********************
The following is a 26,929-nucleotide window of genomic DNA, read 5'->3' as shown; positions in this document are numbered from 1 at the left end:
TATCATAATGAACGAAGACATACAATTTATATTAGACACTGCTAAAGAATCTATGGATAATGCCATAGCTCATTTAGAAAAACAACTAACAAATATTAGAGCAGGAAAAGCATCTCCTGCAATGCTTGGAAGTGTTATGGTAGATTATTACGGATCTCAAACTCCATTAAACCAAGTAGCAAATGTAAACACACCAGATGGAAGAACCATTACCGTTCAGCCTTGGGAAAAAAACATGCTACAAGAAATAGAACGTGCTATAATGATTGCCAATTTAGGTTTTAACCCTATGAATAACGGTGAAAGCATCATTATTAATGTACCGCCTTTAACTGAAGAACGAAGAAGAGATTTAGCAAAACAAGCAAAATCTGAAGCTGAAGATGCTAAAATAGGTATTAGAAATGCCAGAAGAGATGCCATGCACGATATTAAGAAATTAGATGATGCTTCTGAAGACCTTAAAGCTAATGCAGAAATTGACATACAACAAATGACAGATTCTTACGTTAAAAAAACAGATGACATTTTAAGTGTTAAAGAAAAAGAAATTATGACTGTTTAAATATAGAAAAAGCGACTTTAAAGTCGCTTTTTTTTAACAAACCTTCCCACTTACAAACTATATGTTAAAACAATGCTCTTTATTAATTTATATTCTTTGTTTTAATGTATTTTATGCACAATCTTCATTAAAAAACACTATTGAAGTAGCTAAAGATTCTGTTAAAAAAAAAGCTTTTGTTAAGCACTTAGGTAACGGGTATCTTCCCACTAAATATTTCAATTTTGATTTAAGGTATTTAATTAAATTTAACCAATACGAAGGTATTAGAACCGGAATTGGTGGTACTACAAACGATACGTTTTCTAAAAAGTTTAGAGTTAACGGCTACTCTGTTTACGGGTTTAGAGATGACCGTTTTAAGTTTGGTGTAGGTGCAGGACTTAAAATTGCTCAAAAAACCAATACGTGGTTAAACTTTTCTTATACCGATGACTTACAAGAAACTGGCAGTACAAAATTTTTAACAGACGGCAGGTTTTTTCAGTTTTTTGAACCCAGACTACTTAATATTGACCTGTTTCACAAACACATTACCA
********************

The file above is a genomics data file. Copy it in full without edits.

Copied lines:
The following is a 26,929-nucleotide window of genomic DNA, read 5'->3' as shown; positions in this document are numbered from 1 at the left end:
TATCATAATGAACGAAGACATACAATTTATATTAGACACTGCTAAAGAATCTATGGATAATGCCATAGCTCATTTAGAAAAACAACTAACAAATATTAGAGCAGGAAAAGCATCTCCTGCAATGCTTGGAAGTGTTATGGTAGATTATTACGGATCTCAAACTCCATTAAACCAAGTAGCAAATGTAAACACACCAGATGGAAGAACCATTACCGTTCAGCCTTGGGAAAAAAACATGCTACAAGAAATAGAACGTGCTATAATGATTGCCAATTTAGGTTTTAACCCTATGAATAACGGTGAAAGCATCATTATTAATGTACCGCCTTTAACTGAAGAACGAAGAAGAGATTTAGCAAAACAAGCAAAATCTGAAGCTGAAGATGCTAAAATAGGTATTAGAAATGCCAGAAGAGATGCCATGCACGATATTAAGAAATTAGATGATGCTTCTGAAGACCTTAAAGCTAATGCAGAAATTGACATACAACAAATGACAGATTCTTACGTTAAAAAAACAGATGACATTTTAAGTGTTAAAGAAAAAGAAATTATGACTGTTTAAATATAGAAAAAGCGACTTTAAAGTCGCTTTTTTTTAACAAACCTTCCCACTTACAAACTATATGTTAAAACAATGCTCTTTATTAATTTATATTCTTTGTTTTAATGTATTTTATGCACAATCTTCATTAAAAAACACTATTGAAGTAGCTAAAGATTCTGTTAAAAAAAAAGCTTTTGTTAAGCACTTAGGTAACGGGTATCTTCCCACTAAATATTTCAATTTTGATTTAAGGTATTTAATTAAATTTAACCAATACGAAGGTATTAGAACCGGAATTGGTGGTACTACAAACGATACGTTTTCTAAAAAGTTTAGAGTTAACGGCTACTCTGTTTACGGGTTTAGAGATGACCGTTTTAAGTTTGGTGTAGGTGCAGGACTTAAAATTGCTCAAAAAACCAATACGTGGTTAAACTTTTCTTATACCGATGACTTACAAGAAACTGGCAGTACAAAATTTTTAACAGACGGCAGGTTTTTTCAGTTTTTTGAACCCAGACTACTTAATATTGACCTGTTTCACAAACACATTACCA